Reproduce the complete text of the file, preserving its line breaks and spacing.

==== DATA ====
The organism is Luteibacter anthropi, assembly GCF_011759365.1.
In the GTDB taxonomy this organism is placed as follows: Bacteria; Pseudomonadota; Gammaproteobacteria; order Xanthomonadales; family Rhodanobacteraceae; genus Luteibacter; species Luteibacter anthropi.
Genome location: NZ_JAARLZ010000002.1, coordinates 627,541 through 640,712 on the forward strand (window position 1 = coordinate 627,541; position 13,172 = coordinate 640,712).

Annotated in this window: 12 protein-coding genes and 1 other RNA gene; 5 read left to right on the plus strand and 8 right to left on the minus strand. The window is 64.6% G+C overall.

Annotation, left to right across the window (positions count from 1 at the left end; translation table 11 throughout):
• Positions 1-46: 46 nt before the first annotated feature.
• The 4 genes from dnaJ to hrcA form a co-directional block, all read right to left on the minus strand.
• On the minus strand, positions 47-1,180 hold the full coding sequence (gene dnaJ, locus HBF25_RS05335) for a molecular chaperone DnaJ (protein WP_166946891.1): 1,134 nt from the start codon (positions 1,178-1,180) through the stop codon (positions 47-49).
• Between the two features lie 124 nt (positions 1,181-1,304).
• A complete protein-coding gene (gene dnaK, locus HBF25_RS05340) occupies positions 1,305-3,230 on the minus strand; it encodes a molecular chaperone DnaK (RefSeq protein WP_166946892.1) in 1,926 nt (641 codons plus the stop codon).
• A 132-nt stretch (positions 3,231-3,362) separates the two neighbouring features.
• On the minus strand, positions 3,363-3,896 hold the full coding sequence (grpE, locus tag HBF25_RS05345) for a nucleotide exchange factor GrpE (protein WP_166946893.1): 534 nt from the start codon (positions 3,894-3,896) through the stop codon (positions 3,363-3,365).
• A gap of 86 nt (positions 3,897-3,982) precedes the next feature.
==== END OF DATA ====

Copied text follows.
The organism is Luteibacter anthropi, assembly GCF_011759365.1.
In the GTDB taxonomy this organism is placed as follows: Bacteria; Pseudomonadota; Gammaproteobacteria; order Xanthomonadales; family Rhodanobacteraceae; genus Luteibacter; species Luteibacter anthropi.
Genome location: NZ_JAARLZ010000002.1, coordinates 627,541 through 640,712 on the forward strand (window position 1 = coordinate 627,541; position 13,172 = coordinate 640,712).

Annotated in this window: 12 protein-coding genes and 1 other RNA gene; 5 read left to right on the plus strand and 8 right to left on the minus strand. The window is 64.6% G+C overall.

Annotation, left to right across the window (positions count from 1 at the left end; translation table 11 throughout):
• Positions 1-46: 46 nt before the first annotated feature.
• The 4 genes from dnaJ to hrcA form a co-directional block, all read right to left on the minus strand.
• On the minus strand, positions 47-1,180 hold the full coding sequence (gene dnaJ, locus HBF25_RS05335) for a molecular chaperone DnaJ (protein WP_166946891.1): 1,134 nt from the start codon (positions 1,178-1,180) through the stop codon (positions 47-49).
• Between the two features lie 124 nt (positions 1,181-1,304).
• A complete protein-coding gene (gene dnaK, locus HBF25_RS05340) occupies positions 1,305-3,230 on the minus strand; it encodes a molecular chaperone DnaK (RefSeq protein WP_166946892.1) in 1,926 nt (641 codons plus the stop codon).
• A 132-nt stretch (positions 3,231-3,362) separates the two neighbouring features.
• On the minus strand, positions 3,363-3,896 hold the full coding sequence (grpE, locus tag HBF25_RS05345) for a nucleotide exchange factor GrpE (protein WP_166946893.1): 534 nt from the start codon (positions 3,894-3,896) through the stop codon (positions 3,363-3,365).
• A gap of 86 nt (positions 3,897-3,982) precedes the next feature.